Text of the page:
The following is the seventh in a series of excerpts from my New York Times bestseller “Stonewalled,” which recounts the government intrusions of my computers. More excerpts to follow.[hr]
I tell him about the extra fiber optics line on the back of my house.
“It’s possible somebody was using that,” he tells me. “But taps aren’t usually done at people’s homes anymore. It’s all done through Verizon. They cooperate. There’s no need to come to your house; we can get everything we want through the phone company.”
[hr]A diverse group of Constitutional free press and privacy advocates is supporting Attkisson v. Dept. of Justice/FBI to fight the government computer intrusions. Click here to support.[hr]
This is months before Edward Snowden would reveal exactly that, building on revelations by New York Times reporter Risen and others who had written as far back as 2005 of phone companies assisting the government with surveillance.
I gather my laptop and notes, get a Coke to go, and know that the next step I need to take is notifying my supervisor at CBS News. The implications far surpass my own computer and personal life. The infiltration includes the CBS email system and the news division’s proprietary software used in writing scripts and organizing the daily news broadcasts. The intruders could have accessed the entire CBS corporate system. This is huge. I can’t reveal to CBS who’s helping me or exactly how I know what I know, but they’re aware that I have well-placed sources.
| NOTIFYING CBS
I walk straight into the CBS News Washington bureau and look for my bureau chief, Chris Isham. Isham is a longtime investigative reporter with plenty of knowledge about the way the government operates. He’ll understand more than most the implications of what I’m about to tell him. He invites me into his office and closes the door. He sits on a short couch, and I plop into an adjacent chair with my notes and fill him in.
“I can’t be the only one they’re doing this to,” I conclude.
“I know,” he agrees. “You can’t be.”
But Isham doesn’t want to sound the corporation’s alarm bells yet.
[hr]Support the Attkisson v. DOJ/FBI Fourth Amendment Litigation Fund to fight the government computer intrusions[hr]
He explains that since my sources have to be protected, even from CBS, we will reach out to a trusted, private analysis firm and see if they can duplicate the findings of an intrusion on the CBS computer. If so, he says, we can then go to CBS News chairman Jeff Fager and CBS News president David Rhodes with the information.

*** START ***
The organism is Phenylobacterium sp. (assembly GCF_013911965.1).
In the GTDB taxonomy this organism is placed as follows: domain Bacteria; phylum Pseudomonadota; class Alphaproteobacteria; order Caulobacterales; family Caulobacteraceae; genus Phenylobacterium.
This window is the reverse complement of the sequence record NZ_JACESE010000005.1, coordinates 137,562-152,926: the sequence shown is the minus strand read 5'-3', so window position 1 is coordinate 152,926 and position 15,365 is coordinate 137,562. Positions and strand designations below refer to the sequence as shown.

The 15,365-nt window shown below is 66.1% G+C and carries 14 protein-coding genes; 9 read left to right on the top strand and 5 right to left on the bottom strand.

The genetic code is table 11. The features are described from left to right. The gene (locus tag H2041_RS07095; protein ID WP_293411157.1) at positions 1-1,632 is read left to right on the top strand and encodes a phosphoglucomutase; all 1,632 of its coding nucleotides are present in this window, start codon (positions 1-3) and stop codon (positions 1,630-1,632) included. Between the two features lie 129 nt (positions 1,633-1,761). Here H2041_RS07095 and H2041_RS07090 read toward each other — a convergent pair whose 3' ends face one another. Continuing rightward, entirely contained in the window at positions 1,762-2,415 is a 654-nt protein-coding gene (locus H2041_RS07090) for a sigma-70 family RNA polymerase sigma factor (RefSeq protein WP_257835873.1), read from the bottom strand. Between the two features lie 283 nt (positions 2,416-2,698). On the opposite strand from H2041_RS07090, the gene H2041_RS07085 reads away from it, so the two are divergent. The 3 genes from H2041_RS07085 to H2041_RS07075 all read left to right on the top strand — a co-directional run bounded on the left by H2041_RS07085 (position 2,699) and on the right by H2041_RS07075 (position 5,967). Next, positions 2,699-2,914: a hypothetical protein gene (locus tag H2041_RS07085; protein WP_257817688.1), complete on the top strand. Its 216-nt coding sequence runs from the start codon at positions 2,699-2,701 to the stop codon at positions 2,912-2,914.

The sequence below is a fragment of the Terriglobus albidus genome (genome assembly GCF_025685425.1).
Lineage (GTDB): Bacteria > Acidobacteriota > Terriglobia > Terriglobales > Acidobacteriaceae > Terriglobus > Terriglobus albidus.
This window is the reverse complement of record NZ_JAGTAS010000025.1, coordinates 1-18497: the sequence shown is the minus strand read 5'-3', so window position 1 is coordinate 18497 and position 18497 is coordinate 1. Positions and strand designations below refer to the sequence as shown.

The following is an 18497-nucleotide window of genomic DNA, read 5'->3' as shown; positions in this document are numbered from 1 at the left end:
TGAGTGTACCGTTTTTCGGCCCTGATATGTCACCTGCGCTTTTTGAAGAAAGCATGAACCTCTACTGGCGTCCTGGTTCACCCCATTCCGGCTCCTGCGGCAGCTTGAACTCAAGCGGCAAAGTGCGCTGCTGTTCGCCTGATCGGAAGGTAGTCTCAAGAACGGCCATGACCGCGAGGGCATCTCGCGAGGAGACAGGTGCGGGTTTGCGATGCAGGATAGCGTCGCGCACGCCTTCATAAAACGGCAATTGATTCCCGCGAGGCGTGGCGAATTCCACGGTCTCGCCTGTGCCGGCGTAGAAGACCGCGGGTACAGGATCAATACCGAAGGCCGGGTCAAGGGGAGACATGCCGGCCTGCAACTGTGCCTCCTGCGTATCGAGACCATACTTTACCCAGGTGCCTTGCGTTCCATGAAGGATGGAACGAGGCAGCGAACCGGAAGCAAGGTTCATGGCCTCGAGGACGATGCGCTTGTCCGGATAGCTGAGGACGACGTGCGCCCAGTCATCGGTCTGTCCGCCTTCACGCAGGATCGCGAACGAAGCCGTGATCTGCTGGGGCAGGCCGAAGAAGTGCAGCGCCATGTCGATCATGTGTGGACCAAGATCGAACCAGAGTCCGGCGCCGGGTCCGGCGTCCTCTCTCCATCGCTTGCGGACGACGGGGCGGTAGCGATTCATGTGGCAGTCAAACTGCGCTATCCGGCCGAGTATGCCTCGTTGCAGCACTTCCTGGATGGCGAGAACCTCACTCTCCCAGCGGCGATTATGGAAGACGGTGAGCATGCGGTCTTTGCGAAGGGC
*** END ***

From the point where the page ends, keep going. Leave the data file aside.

But there’s a challenge with this plan: I notice that that typewritten note from Number One says my computer is now “clean.” Does that mean everything has been wiped from it?
I communicate with Number One to ask the question. The next day, he returns with an answer. The inside government analyst did wipe the computer.
“Why did he do that?” I ask Number One. I’m forever grateful for the help he’s given. Without it I probably wouldn’t even know today that I’d been the subject of a criminal intrusion. But why did he wipe the evidence?
“I don’t know. I’m not sure in the beginning we really expected to find anything. And I guess we never talked about what the procedure would be if we did,” says Number One.
It’s true. In fact, I’m pretty sure none of us in the group actually expected any real evidence to be discovered. We never played out the scenario.
“Maybe he thought he was doing me a favor,” I suggest. “Maybe he thought he was helping me by cleaning up my computer and get- ting it running smoothly again.” Cleaned up. Running smoothly, say the notes on the typewritten paper.
Duplicating the evidence now will take a miracle.[hr]To be continued…[hr]
Read excerpt #1 here: The Computer Intrusions: Up at Night
Read excerpt #2 here: Big Brother: First Warnings
Read excerpt #3 here: The Computer Intrusions: Disappearing Act
Read excerpt #4 here: The Incredible, Elusive “Verizon Man”
Read excerpt #5 here: I Spy: The Government’s Secrets
Read excerpt #6 here: The Computer Intrusions: The Discovery [hr]
Support the Attkisson v. DOJ/FBI Fourth Amendment Litigation Fund to fight the government computer intrusions[hr]